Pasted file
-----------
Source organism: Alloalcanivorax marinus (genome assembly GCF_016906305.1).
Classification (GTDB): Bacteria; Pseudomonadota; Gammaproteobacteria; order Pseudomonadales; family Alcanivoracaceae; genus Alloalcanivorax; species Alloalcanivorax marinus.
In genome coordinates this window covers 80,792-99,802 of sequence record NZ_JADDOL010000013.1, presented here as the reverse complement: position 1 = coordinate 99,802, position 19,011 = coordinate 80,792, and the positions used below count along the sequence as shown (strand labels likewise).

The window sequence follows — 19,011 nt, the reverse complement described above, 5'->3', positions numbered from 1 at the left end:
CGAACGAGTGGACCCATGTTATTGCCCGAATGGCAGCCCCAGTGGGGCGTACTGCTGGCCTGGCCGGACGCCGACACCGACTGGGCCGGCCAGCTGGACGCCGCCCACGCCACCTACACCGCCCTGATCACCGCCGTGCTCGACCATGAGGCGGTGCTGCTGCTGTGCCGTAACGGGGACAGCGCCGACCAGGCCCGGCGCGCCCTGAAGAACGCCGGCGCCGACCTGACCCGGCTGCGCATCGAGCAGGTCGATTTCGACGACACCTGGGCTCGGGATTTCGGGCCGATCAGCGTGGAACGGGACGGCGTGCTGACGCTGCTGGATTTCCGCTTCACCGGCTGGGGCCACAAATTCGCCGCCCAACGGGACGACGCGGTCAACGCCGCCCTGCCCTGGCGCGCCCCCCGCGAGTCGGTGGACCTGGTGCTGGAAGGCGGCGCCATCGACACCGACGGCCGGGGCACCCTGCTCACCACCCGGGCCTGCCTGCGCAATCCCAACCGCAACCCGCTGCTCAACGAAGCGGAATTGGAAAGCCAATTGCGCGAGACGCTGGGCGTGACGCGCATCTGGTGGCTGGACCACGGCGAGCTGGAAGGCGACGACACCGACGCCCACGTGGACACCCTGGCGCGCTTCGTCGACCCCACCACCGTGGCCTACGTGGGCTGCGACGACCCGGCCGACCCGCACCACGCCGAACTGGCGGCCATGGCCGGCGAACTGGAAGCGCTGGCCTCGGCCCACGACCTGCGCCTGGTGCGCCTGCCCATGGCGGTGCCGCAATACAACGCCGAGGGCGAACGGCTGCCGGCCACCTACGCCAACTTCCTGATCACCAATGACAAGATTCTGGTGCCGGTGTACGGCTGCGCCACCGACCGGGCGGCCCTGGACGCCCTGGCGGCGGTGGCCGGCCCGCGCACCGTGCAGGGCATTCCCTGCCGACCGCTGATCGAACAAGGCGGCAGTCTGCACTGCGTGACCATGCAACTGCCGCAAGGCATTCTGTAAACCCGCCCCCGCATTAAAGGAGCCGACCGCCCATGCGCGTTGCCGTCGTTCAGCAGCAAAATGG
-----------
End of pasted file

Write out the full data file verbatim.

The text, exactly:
Source organism: Alloalcanivorax marinus (genome assembly GCF_016906305.1).
Classification (GTDB): Bacteria; Pseudomonadota; Gammaproteobacteria; order Pseudomonadales; family Alcanivoracaceae; genus Alloalcanivorax; species Alloalcanivorax marinus.
In genome coordinates this window covers 80,792-99,802 of sequence record NZ_JADDOL010000013.1, presented here as the reverse complement: position 1 = coordinate 99,802, position 19,011 = coordinate 80,792, and the positions used below count along the sequence as shown (strand labels likewise).

The window sequence follows — 19,011 nt, the reverse complement described above, 5'->3', positions numbered from 1 at the left end:
CGAACGAGTGGACCCATGTTATTGCCCGAATGGCAGCCCCAGTGGGGCGTACTGCTGGCCTGGCCGGACGCCGACACCGACTGGGCCGGCCAGCTGGACGCCGCCCACGCCACCTACACCGCCCTGATCACCGCCGTGCTCGACCATGAGGCGGTGCTGCTGCTGTGCCGTAACGGGGACAGCGCCGACCAGGCCCGGCGCGCCCTGAAGAACGCCGGCGCCGACCTGACCCGGCTGCGCATCGAGCAGGTCGATTTCGACGACACCTGGGCTCGGGATTTCGGGCCGATCAGCGTGGAACGGGACGGCGTGCTGACGCTGCTGGATTTCCGCTTCACCGGCTGGGGCCACAAATTCGCCGCCCAACGGGACGACGCGGTCAACGCCGCCCTGCCCTGGCGCGCCCCCCGCGAGTCGGTGGACCTGGTGCTGGAAGGCGGCGCCATCGACACCGACGGCCGGGGCACCCTGCTCACCACCCGGGCCTGCCTGCGCAATCCCAACCGCAACCCGCTGCTCAACGAAGCGGAATTGGAAAGCCAATTGCGCGAGACGCTGGGCGTGACGCGCATCTGGTGGCTGGACCACGGCGAGCTGGAAGGCGACGACACCGACGCCCACGTGGACACCCTGGCGCGCTTCGTCGACCCCACCACCGTGGCCTACGTGGGCTGCGACGACCCGGCCGACCCGCACCACGCCGAACTGGCGGCCATGGCCGGCGAACTGGAAGCGCTGGCCTCGGCCCACGACCTGCGCCTGGTGCGCCTGCCCATGGCGGTGCCGCAATACAACGCCGAGGGCGAACGGCTGCCGGCCACCTACGCCAACTTCCTGATCACCAATGACAAGATTCTGGTGCCGGTGTACGGCTGCGCCACCGACCGGGCGGCCCTGGACGCCCTGGCGGCGGTGGCCGGCCCGCGCACCGTGCAGGGCATTCCCTGCCGACCGCTGATCGAACAAGGCGGCAGTCTGCACTGCGTGACCATGCAACTGCCGCAAGGCATTCTGTAAACCCGCCCCCGCATTAAAGGAGCCGACCGCCCATGCGCGTTGCCGTCGTTCAGCAGCAAAATGG